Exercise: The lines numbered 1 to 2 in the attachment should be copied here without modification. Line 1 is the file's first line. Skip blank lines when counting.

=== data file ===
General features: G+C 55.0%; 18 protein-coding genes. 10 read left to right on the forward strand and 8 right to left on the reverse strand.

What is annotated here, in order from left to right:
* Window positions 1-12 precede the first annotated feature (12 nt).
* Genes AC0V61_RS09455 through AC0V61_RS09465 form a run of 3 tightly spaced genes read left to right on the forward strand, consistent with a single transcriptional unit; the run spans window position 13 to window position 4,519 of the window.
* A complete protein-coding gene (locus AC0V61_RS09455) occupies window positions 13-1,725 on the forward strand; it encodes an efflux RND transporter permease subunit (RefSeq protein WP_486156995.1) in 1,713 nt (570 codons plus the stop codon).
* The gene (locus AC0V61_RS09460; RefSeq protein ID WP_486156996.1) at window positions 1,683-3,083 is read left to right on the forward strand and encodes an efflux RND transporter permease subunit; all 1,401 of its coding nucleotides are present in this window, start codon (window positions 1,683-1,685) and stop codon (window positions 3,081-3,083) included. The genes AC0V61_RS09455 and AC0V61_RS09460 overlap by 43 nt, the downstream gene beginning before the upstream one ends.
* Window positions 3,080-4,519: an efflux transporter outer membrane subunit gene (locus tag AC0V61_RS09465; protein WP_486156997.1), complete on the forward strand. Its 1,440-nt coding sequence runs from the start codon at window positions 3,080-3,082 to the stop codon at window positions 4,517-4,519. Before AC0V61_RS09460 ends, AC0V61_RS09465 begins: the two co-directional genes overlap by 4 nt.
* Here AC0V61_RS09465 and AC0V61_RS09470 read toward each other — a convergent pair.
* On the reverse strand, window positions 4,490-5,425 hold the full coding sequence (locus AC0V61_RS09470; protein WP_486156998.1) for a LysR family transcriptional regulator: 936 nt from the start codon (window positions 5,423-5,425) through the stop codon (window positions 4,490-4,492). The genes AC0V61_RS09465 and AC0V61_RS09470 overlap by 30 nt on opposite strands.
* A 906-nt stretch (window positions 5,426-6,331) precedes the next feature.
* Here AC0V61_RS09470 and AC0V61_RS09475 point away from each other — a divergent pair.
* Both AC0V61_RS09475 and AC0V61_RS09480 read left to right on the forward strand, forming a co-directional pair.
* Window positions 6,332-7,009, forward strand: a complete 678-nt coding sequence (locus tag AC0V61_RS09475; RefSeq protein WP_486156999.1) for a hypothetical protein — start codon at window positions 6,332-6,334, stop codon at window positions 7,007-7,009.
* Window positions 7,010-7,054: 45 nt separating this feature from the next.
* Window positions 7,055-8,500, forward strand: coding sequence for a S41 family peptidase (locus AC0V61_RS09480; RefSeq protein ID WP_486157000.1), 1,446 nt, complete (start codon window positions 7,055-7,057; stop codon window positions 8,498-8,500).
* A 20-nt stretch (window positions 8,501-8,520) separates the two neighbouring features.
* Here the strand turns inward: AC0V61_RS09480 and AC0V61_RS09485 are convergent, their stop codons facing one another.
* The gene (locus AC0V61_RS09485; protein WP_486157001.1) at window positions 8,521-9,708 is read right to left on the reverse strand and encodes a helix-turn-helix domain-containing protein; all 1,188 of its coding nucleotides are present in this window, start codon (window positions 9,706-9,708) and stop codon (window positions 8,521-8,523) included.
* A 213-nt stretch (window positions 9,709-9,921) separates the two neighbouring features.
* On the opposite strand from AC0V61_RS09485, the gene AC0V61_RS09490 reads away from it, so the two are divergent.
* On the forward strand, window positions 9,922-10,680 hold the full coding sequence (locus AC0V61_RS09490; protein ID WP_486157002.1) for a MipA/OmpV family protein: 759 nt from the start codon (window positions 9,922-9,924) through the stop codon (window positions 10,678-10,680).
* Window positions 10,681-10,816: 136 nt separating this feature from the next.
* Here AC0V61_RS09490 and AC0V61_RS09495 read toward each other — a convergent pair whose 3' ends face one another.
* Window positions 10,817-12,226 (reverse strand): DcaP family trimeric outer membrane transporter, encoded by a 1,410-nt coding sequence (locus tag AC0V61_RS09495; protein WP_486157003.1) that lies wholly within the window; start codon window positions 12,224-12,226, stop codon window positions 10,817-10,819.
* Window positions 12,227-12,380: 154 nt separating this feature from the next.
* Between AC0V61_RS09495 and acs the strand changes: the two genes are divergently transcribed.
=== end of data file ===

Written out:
General features: G+C 55.0%; 18 protein-coding genes. 10 read left to right on the forward strand and 8 right to left on the reverse strand.

What is annotated here, in order from left to right: